Media Weather

Cooler weather

Clouds rolled in yesterday and brought cooler weather. Thankfully. It’s still quite warm and humid, but I won’t risk collapse just walking to the mailbox.

I have made good use of this enforced at home time, though. Spending a little time here adding yet another modification to my WordPress installation; a little time there working on the Redland RDF wrapper in Visual Studio.

I’ve also been catching up on all these movies I’m getting through Netflix, though we don’t get as many movies a week as we could. For instance, we don’t sit down immediately and watch a movie when it comes in; sometimes I’ll skip movies for a couple of nights, and my roommate might wait for the weekend. But we’ve both found the service to be a good value, and we’re happy with it.

It’s changed, too. To compete with the new movie service from Blockbuster and Walmart, Netflix is now offering an option that allows you to have five or eight movies out at a time, rather than three. I’m trying to imagine why a person would need to have eight movies out at once. But then, I don’t understand someone who has a thousand feeds in their aggregator either.

Anyway, back to the movies. This week I watched Timeline, Mystic River, The Last Samurai, and the Fog of War.

Timeline wasn’t bad, but was somewhat predictable. The kind of movie you can watch while you’re coding.

The acting in Mystic River was very good, especially Sean Penn; but there was something about the movie that didn’t click with me. I didn’t think it did a good job connecting the events in the past with the events in the present time. It’s as if the past events were incorporated just to add an element of angst to the movie – hip pedophile movie moments.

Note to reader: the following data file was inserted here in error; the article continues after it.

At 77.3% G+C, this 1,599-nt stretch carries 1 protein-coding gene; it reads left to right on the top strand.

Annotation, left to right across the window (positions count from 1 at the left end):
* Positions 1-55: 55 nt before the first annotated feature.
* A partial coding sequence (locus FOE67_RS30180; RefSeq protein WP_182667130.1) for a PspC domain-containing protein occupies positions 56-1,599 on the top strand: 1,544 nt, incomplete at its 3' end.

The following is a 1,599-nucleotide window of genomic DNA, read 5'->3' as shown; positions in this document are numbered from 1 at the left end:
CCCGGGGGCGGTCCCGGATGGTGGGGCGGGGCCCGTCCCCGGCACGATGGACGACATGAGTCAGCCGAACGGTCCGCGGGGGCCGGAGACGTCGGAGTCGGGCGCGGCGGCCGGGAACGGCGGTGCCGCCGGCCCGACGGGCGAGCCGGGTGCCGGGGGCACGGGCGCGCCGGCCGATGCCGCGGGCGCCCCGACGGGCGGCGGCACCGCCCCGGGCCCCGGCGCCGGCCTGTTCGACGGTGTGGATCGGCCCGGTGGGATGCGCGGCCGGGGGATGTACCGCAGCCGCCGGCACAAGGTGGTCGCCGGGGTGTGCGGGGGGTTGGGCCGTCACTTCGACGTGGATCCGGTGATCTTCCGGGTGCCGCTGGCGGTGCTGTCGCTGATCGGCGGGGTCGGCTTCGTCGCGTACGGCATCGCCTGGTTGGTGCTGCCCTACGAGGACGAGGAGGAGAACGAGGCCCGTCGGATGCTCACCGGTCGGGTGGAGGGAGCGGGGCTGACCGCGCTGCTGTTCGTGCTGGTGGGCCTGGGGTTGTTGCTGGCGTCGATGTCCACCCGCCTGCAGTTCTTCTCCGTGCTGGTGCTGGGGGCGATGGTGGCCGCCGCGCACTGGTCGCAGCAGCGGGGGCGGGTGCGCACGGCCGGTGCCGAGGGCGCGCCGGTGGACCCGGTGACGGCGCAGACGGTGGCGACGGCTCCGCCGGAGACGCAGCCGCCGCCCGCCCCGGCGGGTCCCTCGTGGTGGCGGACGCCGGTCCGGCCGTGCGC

I’ve never cared for movies that introduce elements and then don’t tie them together intelligently. It just didn’t happen with Mystic River, numerous awards or not. However, I liked the actors, and they played Charlestown dwellers to a tee.

Turning to The Last Sumurai. This movie has some very pretty scenery, and impressive scenes, but what’s with Tom Cruise and the poses? On the ship, pose. Teaching the Japanese, pose. Not just Cruise – the whole movie seemed posed somehow, starting with the Samurai kneeling on the hill and the breathless pause before the word “….honor”.

I found myself soon tired of the scenes that seem to be contrived, to pull every last ounce of Honor from each. The whole movie could be summed up as follows:

Man captured by enemy becomes one with his captors through a shared sense of Honor, and joins his new brothers in a fight where the odds are all against them.

Why must movies always use extraordinary characters to demonstrate honor? If Cruise starred as a teacher, and those in battle, plain farmers, I think I would have appreciated the movie more.

I was somewhat surprised at my reaction; after all, the movie is very popular. Perhaps I’m just not in the mood for Tom Cruise. Or perhaps it’s really just a dude flick. (Notice I refrained from a more colorful description that would have involved a word representing males that rhymed with ‘flick’. I hope you all appreciate my delicacy of mind.)

If I wasn’t overly enamored of The Last Samurai, I found The Fog of War to be a fascinating documentary. However, I’m saving my discussion of it for Sunday’s American Street essay.


If only I weren’t lost in translation

Though I couldn’t take pictures of the storm when I was looking at it from the parking lot last Monday, I did try to take some photos of it when I got home. However, when I started to take the pictures, my camera began emitting this high pitched whistle, just like the sound things make in the movies before they explode in a loud and dangerous manner.

Rather than tossing the camera through the air and diving into a ditch, I whipped off the battery cover and removed the battery. Not as dramatic, but not as hard on the camera. What caused the noise, I don’t know, but I hesitate to put that one battery back in.